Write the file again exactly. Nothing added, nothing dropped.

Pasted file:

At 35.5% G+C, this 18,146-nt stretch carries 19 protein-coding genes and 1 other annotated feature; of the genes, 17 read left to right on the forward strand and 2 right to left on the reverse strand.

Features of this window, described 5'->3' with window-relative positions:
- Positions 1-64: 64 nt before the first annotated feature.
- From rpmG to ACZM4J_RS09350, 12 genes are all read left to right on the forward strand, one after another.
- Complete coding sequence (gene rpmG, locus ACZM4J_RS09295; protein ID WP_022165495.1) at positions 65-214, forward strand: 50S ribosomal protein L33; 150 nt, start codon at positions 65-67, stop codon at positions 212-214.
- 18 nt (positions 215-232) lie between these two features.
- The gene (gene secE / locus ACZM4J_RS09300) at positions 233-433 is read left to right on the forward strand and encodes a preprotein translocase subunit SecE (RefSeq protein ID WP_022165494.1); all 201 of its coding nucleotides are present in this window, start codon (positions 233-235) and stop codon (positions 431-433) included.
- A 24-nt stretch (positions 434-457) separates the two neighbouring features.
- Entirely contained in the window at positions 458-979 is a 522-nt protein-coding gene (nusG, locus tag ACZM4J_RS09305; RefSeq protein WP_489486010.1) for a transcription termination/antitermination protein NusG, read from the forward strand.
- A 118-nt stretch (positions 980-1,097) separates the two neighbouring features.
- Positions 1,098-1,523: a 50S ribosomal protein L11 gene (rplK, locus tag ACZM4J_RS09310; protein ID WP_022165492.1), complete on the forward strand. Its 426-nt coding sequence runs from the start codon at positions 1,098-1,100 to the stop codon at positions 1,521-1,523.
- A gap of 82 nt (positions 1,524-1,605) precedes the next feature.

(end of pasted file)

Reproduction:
At 35.5% G+C, this 18,146-nt stretch carries 19 protein-coding genes and 1 other annotated feature; of the genes, 17 read left to right on the forward strand and 2 right to left on the reverse strand.

Features of this window, described 5'->3' with window-relative positions:
- Positions 1-64: 64 nt before the first annotated feature.
- From rpmG to ACZM4J_RS09350, 12 genes are all read left to right on the forward strand, one after another.
- Complete coding sequence (gene rpmG, locus ACZM4J_RS09295; protein ID WP_022165495.1) at positions 65-214, forward strand: 50S ribosomal protein L33; 150 nt, start codon at positions 65-67, stop codon at positions 212-214.
- 18 nt (positions 215-232) lie between these two features.
- The gene (gene secE / locus ACZM4J_RS09300) at positions 233-433 is read left to right on the forward strand and encodes a preprotein translocase subunit SecE (RefSeq protein ID WP_022165494.1); all 201 of its coding nucleotides are present in this window, start codon (positions 233-235) and stop codon (positions 431-433) included.
- A 24-nt stretch (positions 434-457) separates the two neighbouring features.
- Entirely contained in the window at positions 458-979 is a 522-nt protein-coding gene (nusG, locus tag ACZM4J_RS09305; RefSeq protein WP_489486010.1) for a transcription termination/antitermination protein NusG, read from the forward strand.
- A 118-nt stretch (positions 980-1,097) separates the two neighbouring features.
- Positions 1,098-1,523: a 50S ribosomal protein L11 gene (rplK, locus tag ACZM4J_RS09310; protein ID WP_022165492.1), complete on the forward strand. Its 426-nt coding sequence runs from the start codon at positions 1,098-1,100 to the stop codon at positions 1,521-1,523.
- A gap of 82 nt (positions 1,524-1,605) precedes the next feature.